Ahead of me, chickens free-ranged in small groups.  The hens scratched noisily at downed leaves, their heads jabbing downward sharply at the insects they had exposed.  Roosters asserted their territory (one house?) with loud crows. It was a charming and quaint scene, though I knew that the chickens were nothing more than clucking sources of protein.
            As I walked along the street, an old woman wearing a heavy winter coat shuffled toward me.  With a purple scarf bound tightly around her chin and worn rubber boots on her feet, she looked as old as the street, as we say in Belgium.
            The old woman stopped at the wooden gate in front of her unpainted home and pulled at the rusty loop of wire which held the gate in place and stepped inside her front yard.  It then that she noticed me.  She stood stiffly still at the gate, not four feet from me and inspected me closely.  The tables had been turned: the observer was now being observed.  I felt uncomfortable at the way she stared at me like a hawk would a little mouse.  From the way I was dressed she instantly categorized me as a foreigner.  In Belarussian history, foreigners: Huns, Cossacks, soldiers from the Napoleonic army, and those from Germany in two successive world wars, and afterward, soldiers from the Red Army, meant trouble. 
            The old woman’s eyes never left me as I walked past, smiled at her (she did not smile back) and continued down the street until, thankfully, I turned a corner and disappeared from view.  She’d been watching the back of me the entire time (I checked).
            The home immediately after I turned the corner was undeniably pretty, with fruit trees planted in the yard and a pretty picket fence running along the front.  The house looked so inviting that I stood before it for a few moments in appreciation.  Then, I noticed two gallon-sized glass jars sitting on a small wooden platform which had been nailed to a large birch tree which pushed at the picket fence.  A light-yellow sap dripped from a tap pushed into the tree and into the jars, which were three quarters full.
            Intrigued, I stepped closer and then immediately back in horror as a dark cloud of thick bodied flies buzzed off the air and into the air.   The trees and jars were right on the fence line so I was able to lean forward and look into the jars and saw, with disgust,  that a black slick of drowned flies floated on the liquid. Was it a Belarussia fly trap of some sort?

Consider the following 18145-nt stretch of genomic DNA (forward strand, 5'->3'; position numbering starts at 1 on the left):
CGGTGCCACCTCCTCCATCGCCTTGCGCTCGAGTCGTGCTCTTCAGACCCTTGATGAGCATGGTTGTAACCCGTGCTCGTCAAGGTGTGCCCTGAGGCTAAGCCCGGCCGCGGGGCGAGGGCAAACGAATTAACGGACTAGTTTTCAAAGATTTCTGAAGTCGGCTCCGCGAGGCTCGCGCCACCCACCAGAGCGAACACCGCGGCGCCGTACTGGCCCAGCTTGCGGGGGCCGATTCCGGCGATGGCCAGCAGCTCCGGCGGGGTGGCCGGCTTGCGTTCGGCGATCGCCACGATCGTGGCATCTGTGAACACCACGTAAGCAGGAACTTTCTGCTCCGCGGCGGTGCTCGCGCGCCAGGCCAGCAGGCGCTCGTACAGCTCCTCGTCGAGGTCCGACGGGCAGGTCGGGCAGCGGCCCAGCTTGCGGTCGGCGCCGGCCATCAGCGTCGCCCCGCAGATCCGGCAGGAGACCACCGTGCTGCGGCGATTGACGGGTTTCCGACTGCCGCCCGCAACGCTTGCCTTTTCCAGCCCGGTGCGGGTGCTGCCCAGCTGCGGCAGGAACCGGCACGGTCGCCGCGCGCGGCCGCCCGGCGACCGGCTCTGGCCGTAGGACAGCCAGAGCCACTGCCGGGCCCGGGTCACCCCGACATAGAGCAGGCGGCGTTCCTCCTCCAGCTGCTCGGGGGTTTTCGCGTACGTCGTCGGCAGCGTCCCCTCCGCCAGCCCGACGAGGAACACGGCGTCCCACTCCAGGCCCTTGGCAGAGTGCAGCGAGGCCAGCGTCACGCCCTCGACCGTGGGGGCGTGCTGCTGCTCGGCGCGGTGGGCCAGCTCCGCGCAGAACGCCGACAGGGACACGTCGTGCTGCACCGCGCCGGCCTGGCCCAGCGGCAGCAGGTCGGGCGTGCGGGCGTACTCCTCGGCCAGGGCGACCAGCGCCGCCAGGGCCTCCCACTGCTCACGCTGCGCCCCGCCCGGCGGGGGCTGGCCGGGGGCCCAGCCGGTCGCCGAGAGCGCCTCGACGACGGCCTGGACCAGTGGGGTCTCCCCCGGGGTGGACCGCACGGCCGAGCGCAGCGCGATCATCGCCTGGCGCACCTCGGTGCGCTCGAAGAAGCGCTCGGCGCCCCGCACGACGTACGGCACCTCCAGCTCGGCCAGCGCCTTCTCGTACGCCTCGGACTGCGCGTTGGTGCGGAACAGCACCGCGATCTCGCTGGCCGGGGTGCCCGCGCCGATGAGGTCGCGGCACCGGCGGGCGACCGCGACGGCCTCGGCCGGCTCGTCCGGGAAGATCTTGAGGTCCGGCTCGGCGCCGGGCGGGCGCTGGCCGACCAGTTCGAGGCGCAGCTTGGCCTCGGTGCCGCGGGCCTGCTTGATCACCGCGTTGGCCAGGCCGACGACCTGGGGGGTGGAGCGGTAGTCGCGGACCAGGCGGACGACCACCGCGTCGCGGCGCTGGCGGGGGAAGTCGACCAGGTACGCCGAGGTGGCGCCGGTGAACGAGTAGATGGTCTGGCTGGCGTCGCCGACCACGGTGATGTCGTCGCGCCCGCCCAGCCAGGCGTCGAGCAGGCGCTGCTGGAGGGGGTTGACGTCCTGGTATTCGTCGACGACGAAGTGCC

I couldn’t figure it out and walked on down the street, across an open field dotted with the stubble of the prior year’s crop, and then across the boulevard to another hamlet which was tucked in a hollow, heavy with trees.  Going there was a mistake.  There was an anger, a sullenness in the air that I hadn’t felt in the other hamlet.  Dog barked at me menacingly, held back only by a thin metal chain.  I walked by a group of men working on an old car, the wreck propped onto four cinderblocks.  The four men away from the car and glared at me as I walked past.  I felt as if I’d just wandered into the midst of a drug deal.
            Everywhere that I went there, I felt uncomfortable.  Hands parted lace curtais in darkened windows.  Children saw me and ran inside their houses.  Several dogs, aggressive and left loose to roam, tried to bite me.
            I gave up and took a path along another farm field back to the pretty hamlet I’d seen earlier.  I remained curious about the two jars of yellow liquid I’d seen earlier and walked along that side of the street so I could look at them again  Sadly, as I drew near I was disappointed to see that the jars had been taken away.  Flies were thick on the trunk and great numbers of them buzzed angrily over the metal tap still jammed into the tree and puddles of sap which had collected on the wooden platform.
            A child’s voice, lilting and happy and clear, cut through the silence.  I turned and saw a family of three standing together at the side of the house: a mother and father, and a beautiful young girl of about eight years of age with thick, curly hair.
            The father held up one of the jars like a prize and passed it to his daugher with a paternal smile.   The same jar of liquid that dead flies had been floating in just a few minutes earlier. I stifled a groan as I watched the pretty little girl drink eagerly and deeply of the contents. I had to turn away.  All I could think of was the flies.  The disease of it all.
            I later learned from Vladimir that birch juice, which tastes like watered-down applie juice, is a Belarussian delicacy.  It’s something I don't expect to be drinking any time soon.